Schweppes : Branding breakdown

A global gateway reveals a troubled organisational soul.

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The Site

Schweppes, the US-owned global soft drinks brand, directs consumers to local sites from a portal-page map that reflects its fragmented structure. The Schweppes dotcom site is a portal to country brand sites and presents visitors with a world map and invites them to select a region from the seven marked on the map. Clicking on five of them – Asia pacific, Australia, Africa, Middle East and South America – triggers a ‘No local site available’ message. Selecting Europe displays a pop-up table of 40 countries, although a further clicking on many of them (including Turkey and United Kingdom) yields the ‘No local site available’ message. North America shows viable options for Canada and the US. A Quick Launch dropdown menu in the bottom right of the map presents a list of 19 European countries, the first of which, Albania, returns the ‘no site’ message. Several others (for example, Belgium) link not directly to the country site but to a Schweppes Europe site (which is not in the portal-page list), from where another dropdown offers links to individual countries. The list also includes an Other Countries option that leads back to the portal page.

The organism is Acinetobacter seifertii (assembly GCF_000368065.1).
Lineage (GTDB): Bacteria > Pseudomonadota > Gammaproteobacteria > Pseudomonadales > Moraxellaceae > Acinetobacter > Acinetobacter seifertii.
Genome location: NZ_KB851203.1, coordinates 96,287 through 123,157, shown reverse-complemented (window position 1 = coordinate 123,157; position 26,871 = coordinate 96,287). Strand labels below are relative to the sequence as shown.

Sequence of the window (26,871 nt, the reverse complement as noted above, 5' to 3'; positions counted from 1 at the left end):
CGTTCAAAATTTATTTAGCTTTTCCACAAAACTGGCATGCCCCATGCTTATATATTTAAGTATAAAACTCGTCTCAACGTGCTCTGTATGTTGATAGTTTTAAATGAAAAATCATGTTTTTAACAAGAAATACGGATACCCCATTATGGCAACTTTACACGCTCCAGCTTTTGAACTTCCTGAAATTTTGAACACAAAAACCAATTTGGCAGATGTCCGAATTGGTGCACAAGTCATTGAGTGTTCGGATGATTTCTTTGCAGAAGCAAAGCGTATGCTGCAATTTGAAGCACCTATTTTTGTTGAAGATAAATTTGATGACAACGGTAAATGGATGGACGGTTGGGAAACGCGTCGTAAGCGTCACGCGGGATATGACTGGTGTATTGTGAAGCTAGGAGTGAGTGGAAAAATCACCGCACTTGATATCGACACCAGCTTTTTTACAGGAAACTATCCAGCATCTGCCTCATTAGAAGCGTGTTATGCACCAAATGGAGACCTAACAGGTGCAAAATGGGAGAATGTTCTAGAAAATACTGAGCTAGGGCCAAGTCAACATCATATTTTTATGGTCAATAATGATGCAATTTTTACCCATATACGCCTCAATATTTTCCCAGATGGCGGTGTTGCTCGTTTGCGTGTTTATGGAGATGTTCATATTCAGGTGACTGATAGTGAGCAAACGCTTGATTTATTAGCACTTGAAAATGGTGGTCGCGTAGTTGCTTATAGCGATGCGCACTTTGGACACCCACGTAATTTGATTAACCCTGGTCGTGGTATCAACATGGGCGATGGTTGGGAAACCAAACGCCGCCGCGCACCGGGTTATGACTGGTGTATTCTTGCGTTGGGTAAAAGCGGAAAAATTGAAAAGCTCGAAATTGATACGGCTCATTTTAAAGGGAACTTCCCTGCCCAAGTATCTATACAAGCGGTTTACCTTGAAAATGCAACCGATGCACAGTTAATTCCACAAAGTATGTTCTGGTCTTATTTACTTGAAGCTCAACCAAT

The Takeaway

The global portal page is arguably the most prominent part of the brand’s web presence, being the top result for ‘schweppes’ in all major search engines. As such it is the first route through which large numbers of consumers will try to access local sites, so the map tool is an obvious and appropriate way to channel them. However, while it looks to be set up for the task, for many it will produce a frustrating experience. The underlying problem reflects – and almost certainly is caused by – the complexity of the brand’s worldwide estate. Behind a uniform universal identity lies a network of production companies that includes The Coca-Cola Company, Pepsico and Swire Pacific Ltd (China), all licensed by the US owner, Dr Pepper Snapple Group. Not all have a web presence, but not all those that do can be reached via the portal, which will inevitably have an adverse effect on traffic to their sites. The muddled estate is mirrored in an incoherent and, for many, unusable web presence that tarnishes the brand image. The estate and all its stakeholders would benefit immensely from a fully functional portal system that cleanly distributes traffic to the licensee sites. Where the responsibility for coordinating the careful and collaborative effort needed to bring this about lies is one thing the map does not reveal.
First published 27 October, 2011
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